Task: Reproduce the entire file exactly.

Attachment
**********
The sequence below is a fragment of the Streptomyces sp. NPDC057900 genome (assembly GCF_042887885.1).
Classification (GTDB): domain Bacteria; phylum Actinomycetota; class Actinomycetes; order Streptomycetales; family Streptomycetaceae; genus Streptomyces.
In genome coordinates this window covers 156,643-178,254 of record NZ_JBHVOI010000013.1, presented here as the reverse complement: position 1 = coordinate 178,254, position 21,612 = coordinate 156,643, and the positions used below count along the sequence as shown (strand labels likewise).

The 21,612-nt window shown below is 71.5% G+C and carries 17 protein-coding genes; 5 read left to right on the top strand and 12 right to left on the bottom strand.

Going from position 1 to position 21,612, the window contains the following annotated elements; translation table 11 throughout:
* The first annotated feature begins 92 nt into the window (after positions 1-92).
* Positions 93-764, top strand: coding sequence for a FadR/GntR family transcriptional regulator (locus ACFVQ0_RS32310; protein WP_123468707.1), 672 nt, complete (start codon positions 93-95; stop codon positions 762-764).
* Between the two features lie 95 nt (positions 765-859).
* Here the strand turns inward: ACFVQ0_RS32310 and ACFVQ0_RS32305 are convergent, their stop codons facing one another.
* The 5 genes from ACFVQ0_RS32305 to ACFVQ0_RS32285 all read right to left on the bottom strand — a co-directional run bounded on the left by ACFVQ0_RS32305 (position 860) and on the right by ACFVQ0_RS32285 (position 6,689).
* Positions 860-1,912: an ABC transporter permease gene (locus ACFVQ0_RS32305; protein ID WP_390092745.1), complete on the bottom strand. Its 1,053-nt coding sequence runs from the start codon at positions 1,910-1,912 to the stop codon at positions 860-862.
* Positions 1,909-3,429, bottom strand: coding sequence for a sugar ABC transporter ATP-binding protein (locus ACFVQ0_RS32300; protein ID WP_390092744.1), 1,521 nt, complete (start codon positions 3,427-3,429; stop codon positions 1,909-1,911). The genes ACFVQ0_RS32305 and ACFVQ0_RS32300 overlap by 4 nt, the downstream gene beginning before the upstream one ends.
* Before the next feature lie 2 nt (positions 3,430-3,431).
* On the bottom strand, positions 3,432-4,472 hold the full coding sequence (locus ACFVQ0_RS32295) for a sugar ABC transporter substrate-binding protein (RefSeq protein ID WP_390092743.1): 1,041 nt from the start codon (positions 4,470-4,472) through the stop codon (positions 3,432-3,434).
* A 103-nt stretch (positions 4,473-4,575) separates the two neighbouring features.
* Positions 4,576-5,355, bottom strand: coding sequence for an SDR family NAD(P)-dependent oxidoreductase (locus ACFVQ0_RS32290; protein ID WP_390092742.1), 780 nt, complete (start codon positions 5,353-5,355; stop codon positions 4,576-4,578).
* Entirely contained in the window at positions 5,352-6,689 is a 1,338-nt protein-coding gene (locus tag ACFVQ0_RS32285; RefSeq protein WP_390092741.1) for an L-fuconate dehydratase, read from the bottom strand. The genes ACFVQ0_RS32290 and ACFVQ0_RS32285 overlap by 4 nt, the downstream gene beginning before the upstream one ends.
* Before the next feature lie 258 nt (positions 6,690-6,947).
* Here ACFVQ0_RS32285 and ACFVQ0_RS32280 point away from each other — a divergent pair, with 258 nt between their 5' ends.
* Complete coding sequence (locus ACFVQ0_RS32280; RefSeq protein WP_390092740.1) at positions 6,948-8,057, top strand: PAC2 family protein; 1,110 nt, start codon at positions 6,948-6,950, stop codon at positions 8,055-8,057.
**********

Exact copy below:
The sequence below is a fragment of the Streptomyces sp. NPDC057900 genome (assembly GCF_042887885.1).
Classification (GTDB): domain Bacteria; phylum Actinomycetota; class Actinomycetes; order Streptomycetales; family Streptomycetaceae; genus Streptomyces.
In genome coordinates this window covers 156,643-178,254 of record NZ_JBHVOI010000013.1, presented here as the reverse complement: position 1 = coordinate 178,254, position 21,612 = coordinate 156,643, and the positions used below count along the sequence as shown (strand labels likewise).

The 21,612-nt window shown below is 71.5% G+C and carries 17 protein-coding genes; 5 read left to right on the top strand and 12 right to left on the bottom strand.

Going from position 1 to position 21,612, the window contains the following annotated elements; translation table 11 throughout:
* The first annotated feature begins 92 nt into the window (after positions 1-92).
* Positions 93-764, top strand: coding sequence for a FadR/GntR family transcriptional regulator (locus ACFVQ0_RS32310; protein WP_123468707.1), 672 nt, complete (start codon positions 93-95; stop codon positions 762-764).
* Between the two features lie 95 nt (positions 765-859).
* Here the strand turns inward: ACFVQ0_RS32310 and ACFVQ0_RS32305 are convergent, their stop codons facing one another.
* The 5 genes from ACFVQ0_RS32305 to ACFVQ0_RS32285 all read right to left on the bottom strand — a co-directional run bounded on the left by ACFVQ0_RS32305 (position 860) and on the right by ACFVQ0_RS32285 (position 6,689).
* Positions 860-1,912: an ABC transporter permease gene (locus ACFVQ0_RS32305; protein ID WP_390092745.1), complete on the bottom strand. Its 1,053-nt coding sequence runs from the start codon at positions 1,910-1,912 to the stop codon at positions 860-862.
* Positions 1,909-3,429, bottom strand: coding sequence for a sugar ABC transporter ATP-binding protein (locus ACFVQ0_RS32300; protein ID WP_390092744.1), 1,521 nt, complete (start codon positions 3,427-3,429; stop codon positions 1,909-1,911). The genes ACFVQ0_RS32305 and ACFVQ0_RS32300 overlap by 4 nt, the downstream gene beginning before the upstream one ends.
* Before the next feature lie 2 nt (positions 3,430-3,431).
* On the bottom strand, positions 3,432-4,472 hold the full coding sequence (locus ACFVQ0_RS32295) for a sugar ABC transporter substrate-binding protein (RefSeq protein ID WP_390092743.1): 1,041 nt from the start codon (positions 4,470-4,472) through the stop codon (positions 3,432-3,434).
* A 103-nt stretch (positions 4,473-4,575) separates the two neighbouring features.
* Positions 4,576-5,355, bottom strand: coding sequence for an SDR family NAD(P)-dependent oxidoreductase (locus ACFVQ0_RS32290; protein ID WP_390092742.1), 780 nt, complete (start codon positions 5,353-5,355; stop codon positions 4,576-4,578).
* Entirely contained in the window at positions 5,352-6,689 is a 1,338-nt protein-coding gene (locus tag ACFVQ0_RS32285; RefSeq protein WP_390092741.1) for an L-fuconate dehydratase, read from the bottom strand. The genes ACFVQ0_RS32290 and ACFVQ0_RS32285 overlap by 4 nt, the downstream gene beginning before the upstream one ends.
* Before the next feature lie 258 nt (positions 6,690-6,947).
* Here ACFVQ0_RS32285 and ACFVQ0_RS32280 point away from each other — a divergent pair, with 258 nt between their 5' ends.
* Complete coding sequence (locus ACFVQ0_RS32280; RefSeq protein WP_390092740.1) at positions 6,948-8,057, top strand: PAC2 family protein; 1,110 nt, start codon at positions 6,948-6,950, stop codon at positions 8,055-8,057.